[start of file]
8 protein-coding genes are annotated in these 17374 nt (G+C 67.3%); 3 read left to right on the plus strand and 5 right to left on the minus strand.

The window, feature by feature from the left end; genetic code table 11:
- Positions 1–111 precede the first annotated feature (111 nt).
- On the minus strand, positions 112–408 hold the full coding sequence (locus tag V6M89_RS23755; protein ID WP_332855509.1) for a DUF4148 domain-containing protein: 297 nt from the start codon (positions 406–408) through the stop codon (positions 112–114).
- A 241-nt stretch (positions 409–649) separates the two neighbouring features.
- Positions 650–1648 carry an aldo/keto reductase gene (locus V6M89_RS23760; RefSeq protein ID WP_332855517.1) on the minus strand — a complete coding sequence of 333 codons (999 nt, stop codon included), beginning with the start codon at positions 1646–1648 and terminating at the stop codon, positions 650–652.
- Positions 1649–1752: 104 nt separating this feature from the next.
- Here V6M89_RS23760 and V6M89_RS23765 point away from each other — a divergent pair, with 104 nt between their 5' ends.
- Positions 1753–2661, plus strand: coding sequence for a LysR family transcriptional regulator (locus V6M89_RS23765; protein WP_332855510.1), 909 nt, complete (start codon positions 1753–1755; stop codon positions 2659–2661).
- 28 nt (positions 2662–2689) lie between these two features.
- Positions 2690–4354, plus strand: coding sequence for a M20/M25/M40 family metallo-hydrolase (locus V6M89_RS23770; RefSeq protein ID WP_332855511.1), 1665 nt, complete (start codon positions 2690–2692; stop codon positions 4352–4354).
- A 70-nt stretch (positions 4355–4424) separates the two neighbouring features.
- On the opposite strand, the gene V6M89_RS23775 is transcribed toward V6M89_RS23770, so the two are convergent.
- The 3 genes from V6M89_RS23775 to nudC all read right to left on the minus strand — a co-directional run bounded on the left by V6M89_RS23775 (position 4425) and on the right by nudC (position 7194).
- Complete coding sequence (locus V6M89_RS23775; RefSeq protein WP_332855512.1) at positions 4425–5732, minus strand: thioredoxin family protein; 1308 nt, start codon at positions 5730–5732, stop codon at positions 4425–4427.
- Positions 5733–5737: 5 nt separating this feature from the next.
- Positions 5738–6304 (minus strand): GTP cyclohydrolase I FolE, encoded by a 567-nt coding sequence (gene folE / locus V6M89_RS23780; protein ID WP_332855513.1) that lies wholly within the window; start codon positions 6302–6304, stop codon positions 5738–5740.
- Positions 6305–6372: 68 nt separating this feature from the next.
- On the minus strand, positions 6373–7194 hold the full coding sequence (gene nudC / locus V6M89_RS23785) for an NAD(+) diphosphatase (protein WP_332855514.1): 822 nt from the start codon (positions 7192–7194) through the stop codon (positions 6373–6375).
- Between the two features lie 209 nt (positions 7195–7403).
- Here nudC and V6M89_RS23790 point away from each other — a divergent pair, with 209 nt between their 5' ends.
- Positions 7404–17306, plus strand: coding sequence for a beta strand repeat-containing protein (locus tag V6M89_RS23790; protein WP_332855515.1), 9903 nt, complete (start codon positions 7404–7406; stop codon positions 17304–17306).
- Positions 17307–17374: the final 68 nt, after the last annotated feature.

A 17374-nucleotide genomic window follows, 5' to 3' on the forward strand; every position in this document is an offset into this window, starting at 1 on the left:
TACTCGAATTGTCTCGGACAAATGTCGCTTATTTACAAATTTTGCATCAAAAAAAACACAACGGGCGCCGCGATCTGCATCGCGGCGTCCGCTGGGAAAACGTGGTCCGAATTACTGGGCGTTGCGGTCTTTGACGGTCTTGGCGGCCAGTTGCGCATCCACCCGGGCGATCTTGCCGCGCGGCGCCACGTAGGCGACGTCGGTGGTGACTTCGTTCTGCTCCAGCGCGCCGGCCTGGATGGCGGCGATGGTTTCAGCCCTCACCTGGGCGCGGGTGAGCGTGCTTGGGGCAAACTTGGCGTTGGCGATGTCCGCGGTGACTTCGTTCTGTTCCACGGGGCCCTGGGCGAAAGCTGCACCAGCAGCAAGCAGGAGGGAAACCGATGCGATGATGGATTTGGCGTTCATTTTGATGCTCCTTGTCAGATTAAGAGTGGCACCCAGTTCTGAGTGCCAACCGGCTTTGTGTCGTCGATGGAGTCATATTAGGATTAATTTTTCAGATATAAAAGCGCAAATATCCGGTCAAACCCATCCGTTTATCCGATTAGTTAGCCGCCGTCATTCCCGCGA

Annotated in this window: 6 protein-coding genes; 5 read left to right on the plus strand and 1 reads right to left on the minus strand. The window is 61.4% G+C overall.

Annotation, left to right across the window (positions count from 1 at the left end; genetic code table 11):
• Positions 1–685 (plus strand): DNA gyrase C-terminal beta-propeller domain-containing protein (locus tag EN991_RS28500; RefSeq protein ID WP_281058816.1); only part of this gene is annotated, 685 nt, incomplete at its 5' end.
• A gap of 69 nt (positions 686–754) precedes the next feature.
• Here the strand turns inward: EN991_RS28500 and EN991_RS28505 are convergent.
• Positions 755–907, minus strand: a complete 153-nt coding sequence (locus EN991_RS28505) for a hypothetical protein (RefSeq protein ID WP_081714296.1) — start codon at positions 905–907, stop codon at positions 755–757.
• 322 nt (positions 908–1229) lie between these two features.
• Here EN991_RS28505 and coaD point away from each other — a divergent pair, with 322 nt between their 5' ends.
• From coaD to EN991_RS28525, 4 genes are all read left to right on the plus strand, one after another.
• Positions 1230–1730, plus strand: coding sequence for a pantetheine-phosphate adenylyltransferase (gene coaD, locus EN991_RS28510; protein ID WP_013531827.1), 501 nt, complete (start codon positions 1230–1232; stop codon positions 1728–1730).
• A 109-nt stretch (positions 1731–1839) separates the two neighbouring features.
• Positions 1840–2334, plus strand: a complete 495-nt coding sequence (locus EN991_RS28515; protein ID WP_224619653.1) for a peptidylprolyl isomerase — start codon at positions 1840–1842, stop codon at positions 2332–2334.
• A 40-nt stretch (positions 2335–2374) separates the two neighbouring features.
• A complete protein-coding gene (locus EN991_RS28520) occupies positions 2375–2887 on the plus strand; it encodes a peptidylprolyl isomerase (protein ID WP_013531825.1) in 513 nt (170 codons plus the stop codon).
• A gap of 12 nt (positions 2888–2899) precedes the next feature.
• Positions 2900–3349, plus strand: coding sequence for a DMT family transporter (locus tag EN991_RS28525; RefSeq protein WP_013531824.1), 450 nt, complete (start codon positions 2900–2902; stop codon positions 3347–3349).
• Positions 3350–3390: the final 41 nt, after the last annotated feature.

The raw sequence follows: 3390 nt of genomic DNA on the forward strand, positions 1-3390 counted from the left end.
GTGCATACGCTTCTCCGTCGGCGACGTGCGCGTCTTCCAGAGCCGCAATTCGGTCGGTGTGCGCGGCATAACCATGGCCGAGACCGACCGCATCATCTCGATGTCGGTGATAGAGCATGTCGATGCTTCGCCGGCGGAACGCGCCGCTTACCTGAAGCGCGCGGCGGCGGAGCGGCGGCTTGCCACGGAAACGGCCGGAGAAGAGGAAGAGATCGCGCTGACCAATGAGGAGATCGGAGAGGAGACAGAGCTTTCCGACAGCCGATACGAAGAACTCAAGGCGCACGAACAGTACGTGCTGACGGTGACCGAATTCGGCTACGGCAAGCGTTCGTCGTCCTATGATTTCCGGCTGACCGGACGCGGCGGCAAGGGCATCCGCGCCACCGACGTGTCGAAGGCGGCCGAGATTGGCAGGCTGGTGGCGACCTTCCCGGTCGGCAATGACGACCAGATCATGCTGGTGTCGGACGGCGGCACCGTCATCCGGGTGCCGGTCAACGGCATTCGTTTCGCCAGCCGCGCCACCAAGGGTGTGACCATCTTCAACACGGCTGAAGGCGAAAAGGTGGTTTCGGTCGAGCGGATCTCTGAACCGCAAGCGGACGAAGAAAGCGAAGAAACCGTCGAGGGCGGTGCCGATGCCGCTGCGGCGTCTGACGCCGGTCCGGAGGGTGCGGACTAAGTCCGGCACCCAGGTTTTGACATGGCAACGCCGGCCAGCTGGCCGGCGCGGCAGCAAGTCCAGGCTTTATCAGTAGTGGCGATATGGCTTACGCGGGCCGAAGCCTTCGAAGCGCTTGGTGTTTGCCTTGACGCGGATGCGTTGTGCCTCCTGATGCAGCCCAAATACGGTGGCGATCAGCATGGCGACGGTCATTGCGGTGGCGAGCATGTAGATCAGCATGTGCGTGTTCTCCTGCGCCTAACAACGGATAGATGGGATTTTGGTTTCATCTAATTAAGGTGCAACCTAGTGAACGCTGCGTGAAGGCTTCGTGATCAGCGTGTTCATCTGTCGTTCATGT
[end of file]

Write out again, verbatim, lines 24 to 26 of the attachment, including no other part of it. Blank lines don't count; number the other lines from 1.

A 17374-nucleotide genomic window follows, 5' to 3' on the forward strand; every position in this document is an offset into this window, starting at 1 on the left:
TACTCGAATTGTCTCGGACAAATGTCGCTTATTTACAAATTTTGCATCAAAAAAAACACAACGGGCGCCGCGATCTGCATCGCGGCGTCCGCTGGGAAAACGTGGTCCGAATTACTGGGCGTTGCGGTCTTTGACGGTCTTGGCGGCCAGTTGCGCATCCACCCGGGCGATCTTGCCGCGCGGCGCCACGTAGGCGACGTCGGTGGTGACTTCGTTCTGCTCCAGCGCGCCGGCCTGGATGGCGGCGATGGTTTCAGCCCTCACCTGGGCGCGGGTGAGCGTGCTTGGGGCAAACTTGGCGTTGGCGATGTCCGCGGTGACTTCGTTCTGTTCCACGGGGCCCTGGGCGAAAGCTGCACCAGCAGCAAGCAGGAGGGAAACCGATGCGATGATGGATTTGGCGTTCATTTTGATGCTCCTTGTCAGATTAAGAGTGGCACCCAGTTCTGAGTGCCAACCGGCTTTGTGTCGTCGATGGAGTCATATTAGGATTAATTTTTCAGATATAAAAGCGCAAATATCCGGTCAAACCCATCCGTTTATCCGATTAGTTAGCCGCCGTCATTCCCGCGA

Annotated in this window: 6 protein-coding genes; 5 read left to right on the plus strand and 1 reads right to left on the minus strand. The window is 61.4% G+C overall.